Andy's Reviews > Imagine: How Creativity Works

Imagine by Jonah Lehrer
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's review
Jul 31, 12

Read in April, 2012

July 31 update: Lehrer is exposed as a big fat liar and this book is removed from the shelves! (because of fake Dylan quotes). see NY Times article:

What is sad is that no one in the publishing world seems to have a high enough degree of scientific literacy to tell that Lehrer has just been b--sh---ing the whole time. Dylan quotes--someone is an expert on that. But science--we'll just believe whatever the cute dork says.
Original review below.

This is an entertaining book because its ideas are counterintuitive. The problem is that the reason the ideas are counterintuitive is that they are wrong.

Take for example, the chapter on how "brainstorming meetings are a terrible idea." (This is the chapter that was probably most mentioned in reviews.)

The reader would be much better served watching a short Nightline video on the design firm IDEO to see how brainstorming does work in the real world to produce many of the real products that surround us. Lehrer's book does not mention IDEO--let alone explain how he deals with this inconvenient contradiction to his thesis. This is a suspiciously conspicuous hole. The fact that a giant design firm not only uses brainstorming but actively evangelizes for it is sort of a problem for the case that brainstorming is a myth. Lehrer himself acknowledges the success of IDEO in his New Yorker article on this same topic.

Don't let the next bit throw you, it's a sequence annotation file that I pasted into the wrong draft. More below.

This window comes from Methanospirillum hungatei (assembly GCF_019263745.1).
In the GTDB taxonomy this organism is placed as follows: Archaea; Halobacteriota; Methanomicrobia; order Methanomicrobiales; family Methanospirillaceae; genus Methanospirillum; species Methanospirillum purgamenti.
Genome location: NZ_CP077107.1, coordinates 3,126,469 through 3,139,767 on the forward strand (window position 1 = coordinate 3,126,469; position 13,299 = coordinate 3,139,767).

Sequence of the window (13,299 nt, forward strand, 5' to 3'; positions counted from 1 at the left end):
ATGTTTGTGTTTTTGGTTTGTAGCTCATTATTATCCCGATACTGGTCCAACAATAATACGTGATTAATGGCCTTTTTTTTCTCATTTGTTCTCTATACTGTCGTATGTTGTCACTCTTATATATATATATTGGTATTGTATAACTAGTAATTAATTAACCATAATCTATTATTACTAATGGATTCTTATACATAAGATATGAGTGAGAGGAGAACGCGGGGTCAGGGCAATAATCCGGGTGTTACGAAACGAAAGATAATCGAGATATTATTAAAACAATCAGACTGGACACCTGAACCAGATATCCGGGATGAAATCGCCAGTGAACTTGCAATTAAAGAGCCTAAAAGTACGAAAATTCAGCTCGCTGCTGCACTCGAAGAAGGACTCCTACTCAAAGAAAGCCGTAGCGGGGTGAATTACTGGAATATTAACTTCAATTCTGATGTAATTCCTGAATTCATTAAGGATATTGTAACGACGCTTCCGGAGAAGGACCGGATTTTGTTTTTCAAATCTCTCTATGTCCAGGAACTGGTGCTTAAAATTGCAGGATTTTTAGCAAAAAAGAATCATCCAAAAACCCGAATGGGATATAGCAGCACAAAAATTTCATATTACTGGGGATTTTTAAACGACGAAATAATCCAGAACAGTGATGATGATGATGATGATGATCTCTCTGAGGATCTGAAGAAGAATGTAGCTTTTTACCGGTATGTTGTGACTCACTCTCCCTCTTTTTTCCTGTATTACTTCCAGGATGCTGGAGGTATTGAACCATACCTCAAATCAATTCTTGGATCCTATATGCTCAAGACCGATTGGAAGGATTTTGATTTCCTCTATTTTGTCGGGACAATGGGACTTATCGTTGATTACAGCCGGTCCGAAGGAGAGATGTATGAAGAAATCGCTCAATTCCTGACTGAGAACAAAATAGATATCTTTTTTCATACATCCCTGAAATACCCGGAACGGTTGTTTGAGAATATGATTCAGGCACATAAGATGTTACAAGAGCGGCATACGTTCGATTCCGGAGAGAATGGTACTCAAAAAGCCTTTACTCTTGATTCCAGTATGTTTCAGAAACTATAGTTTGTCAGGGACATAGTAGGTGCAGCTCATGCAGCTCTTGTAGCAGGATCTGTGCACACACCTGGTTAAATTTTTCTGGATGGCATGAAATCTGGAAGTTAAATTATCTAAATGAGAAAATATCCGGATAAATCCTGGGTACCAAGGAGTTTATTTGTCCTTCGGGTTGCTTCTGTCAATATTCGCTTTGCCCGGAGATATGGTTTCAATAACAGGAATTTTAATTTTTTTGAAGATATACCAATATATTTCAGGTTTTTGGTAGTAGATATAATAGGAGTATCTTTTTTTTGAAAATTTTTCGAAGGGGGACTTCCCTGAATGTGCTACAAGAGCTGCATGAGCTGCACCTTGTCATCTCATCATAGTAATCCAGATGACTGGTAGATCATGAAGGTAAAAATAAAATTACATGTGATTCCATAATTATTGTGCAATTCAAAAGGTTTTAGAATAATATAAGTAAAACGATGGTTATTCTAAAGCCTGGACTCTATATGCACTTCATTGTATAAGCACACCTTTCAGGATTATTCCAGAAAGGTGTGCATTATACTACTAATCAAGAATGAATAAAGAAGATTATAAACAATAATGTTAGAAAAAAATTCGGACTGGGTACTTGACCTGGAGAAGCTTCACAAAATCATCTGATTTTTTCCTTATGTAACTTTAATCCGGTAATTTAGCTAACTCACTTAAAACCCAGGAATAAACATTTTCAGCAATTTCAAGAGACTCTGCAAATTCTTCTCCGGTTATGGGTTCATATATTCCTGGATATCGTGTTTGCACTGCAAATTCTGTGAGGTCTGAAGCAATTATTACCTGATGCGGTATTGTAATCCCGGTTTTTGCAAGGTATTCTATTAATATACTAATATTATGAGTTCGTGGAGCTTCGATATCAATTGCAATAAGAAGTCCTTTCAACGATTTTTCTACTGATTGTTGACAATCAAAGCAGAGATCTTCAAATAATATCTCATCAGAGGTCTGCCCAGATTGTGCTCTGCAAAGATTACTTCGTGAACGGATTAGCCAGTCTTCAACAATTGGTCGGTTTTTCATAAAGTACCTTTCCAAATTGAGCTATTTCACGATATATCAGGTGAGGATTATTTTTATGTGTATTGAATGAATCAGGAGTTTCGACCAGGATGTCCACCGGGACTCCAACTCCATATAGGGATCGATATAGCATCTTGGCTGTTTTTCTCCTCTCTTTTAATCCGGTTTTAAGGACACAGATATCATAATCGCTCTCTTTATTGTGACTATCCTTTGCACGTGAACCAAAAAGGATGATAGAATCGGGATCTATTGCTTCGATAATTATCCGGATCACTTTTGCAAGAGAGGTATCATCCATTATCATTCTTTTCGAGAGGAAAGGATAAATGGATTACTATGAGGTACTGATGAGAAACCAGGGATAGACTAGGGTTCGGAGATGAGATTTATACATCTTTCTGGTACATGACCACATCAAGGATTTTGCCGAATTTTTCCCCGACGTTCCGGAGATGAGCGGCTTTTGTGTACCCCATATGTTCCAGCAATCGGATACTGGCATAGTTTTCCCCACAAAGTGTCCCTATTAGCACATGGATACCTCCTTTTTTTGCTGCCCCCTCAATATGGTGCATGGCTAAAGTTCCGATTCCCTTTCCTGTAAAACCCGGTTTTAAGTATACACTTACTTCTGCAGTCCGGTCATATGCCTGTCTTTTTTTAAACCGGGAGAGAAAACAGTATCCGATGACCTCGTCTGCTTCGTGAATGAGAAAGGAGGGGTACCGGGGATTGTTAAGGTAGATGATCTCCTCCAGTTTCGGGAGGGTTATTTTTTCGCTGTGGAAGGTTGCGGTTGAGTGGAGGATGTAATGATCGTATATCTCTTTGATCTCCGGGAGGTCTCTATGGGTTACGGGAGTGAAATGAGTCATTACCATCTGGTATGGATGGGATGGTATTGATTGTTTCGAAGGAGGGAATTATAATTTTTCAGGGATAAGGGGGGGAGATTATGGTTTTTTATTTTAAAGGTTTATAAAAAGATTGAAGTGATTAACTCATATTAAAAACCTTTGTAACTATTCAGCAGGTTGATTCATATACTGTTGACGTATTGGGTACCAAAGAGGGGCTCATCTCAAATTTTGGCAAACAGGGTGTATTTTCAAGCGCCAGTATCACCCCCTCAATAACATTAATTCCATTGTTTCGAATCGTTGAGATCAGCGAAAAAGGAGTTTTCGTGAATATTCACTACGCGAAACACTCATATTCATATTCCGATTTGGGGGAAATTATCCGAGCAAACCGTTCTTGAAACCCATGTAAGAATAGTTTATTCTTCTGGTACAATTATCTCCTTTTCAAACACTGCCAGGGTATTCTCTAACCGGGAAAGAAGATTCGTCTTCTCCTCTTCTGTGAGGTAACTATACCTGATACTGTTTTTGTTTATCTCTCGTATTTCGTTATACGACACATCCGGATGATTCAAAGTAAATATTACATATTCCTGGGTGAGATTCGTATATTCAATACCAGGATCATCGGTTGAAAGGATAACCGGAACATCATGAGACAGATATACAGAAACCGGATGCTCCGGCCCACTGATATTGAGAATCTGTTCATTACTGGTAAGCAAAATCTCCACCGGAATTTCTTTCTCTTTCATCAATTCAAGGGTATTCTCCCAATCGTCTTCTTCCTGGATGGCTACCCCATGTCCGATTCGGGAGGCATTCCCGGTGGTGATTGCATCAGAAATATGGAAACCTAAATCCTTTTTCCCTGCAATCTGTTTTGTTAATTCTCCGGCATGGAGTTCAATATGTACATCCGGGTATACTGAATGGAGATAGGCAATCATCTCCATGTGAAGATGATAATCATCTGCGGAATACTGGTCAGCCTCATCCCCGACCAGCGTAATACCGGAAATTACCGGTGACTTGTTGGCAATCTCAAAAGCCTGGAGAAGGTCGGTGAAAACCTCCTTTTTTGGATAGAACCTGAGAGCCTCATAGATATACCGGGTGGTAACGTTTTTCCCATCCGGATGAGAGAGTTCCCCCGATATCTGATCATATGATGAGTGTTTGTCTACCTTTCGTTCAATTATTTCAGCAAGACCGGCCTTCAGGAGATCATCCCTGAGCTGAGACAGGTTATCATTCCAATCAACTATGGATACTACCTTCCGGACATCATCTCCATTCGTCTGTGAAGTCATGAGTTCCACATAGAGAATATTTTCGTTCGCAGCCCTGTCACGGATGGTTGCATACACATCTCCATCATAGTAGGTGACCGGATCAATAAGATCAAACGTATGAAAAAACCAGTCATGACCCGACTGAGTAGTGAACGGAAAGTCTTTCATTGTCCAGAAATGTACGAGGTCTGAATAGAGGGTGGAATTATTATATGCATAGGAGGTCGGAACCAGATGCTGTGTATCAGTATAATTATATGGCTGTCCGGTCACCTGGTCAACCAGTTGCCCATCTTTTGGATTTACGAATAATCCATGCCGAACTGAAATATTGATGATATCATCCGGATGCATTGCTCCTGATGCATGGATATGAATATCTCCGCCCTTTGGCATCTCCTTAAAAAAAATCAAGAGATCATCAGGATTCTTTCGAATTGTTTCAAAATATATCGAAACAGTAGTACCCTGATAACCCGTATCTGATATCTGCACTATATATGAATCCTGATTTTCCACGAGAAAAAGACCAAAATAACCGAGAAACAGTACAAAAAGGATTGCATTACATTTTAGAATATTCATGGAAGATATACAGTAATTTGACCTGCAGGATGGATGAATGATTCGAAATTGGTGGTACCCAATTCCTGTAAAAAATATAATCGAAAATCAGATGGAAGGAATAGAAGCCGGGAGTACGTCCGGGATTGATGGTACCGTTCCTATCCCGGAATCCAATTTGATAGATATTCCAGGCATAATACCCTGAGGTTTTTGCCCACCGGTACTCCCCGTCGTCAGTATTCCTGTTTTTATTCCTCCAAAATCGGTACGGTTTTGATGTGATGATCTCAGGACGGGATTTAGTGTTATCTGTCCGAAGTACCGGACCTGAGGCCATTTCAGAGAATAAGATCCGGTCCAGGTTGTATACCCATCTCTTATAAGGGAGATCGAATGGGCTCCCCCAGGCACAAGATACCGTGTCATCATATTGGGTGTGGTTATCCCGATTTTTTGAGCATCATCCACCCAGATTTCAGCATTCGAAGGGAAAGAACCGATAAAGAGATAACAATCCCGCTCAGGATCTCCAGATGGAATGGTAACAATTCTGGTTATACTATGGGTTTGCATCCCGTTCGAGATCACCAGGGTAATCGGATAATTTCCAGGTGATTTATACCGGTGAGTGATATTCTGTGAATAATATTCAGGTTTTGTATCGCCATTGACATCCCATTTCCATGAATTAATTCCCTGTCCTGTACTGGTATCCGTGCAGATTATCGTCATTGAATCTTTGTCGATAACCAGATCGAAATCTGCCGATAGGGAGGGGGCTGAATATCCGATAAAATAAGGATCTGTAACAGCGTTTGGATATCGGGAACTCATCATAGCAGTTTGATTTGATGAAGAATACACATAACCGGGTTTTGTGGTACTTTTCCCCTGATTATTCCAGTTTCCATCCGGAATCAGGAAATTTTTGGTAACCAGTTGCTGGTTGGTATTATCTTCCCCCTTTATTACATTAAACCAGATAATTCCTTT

Lehrer's evidence for his surprising claim bashing brainstorming is a psychology study with groups of 4 or 5 undergrads, and no facilitator or special tools, working on an assigned topic they probably don't care about. This is a biased, unfair test of brainstorming because: the group is too small, there is a certain skill to managing a brainstorming session so that people follow the rules and kids just being told to do it will not have this expertise, and the point is to share ideas about a problem that people want/need to solve. Despite these monkey-wrenches, the "brainstorming" group still did do better than the controls! A third group did even better by "debating" but this is another straw-man argument because in practice the idea generation of brainstorming is always followed by some kind of winnowing process. Nobody anywhere is proposing that one should implement all of the hundreds of ideas generated by a brainstorming session. Nor would one reject new good ideas that come up during the winnowing.

The value of brainstorming is as a means of sharing ideas in environments where that does not happen spontaneously. If your workplace consists of geniuses casually wandering around and chatting with each other about all their brilliant thoughts, then brainstorming is probably not necessary. But for everyone else, it can be extremely powerful.

To baselessly bash something useful just so one can come up with something surprising to say is irresponsible.

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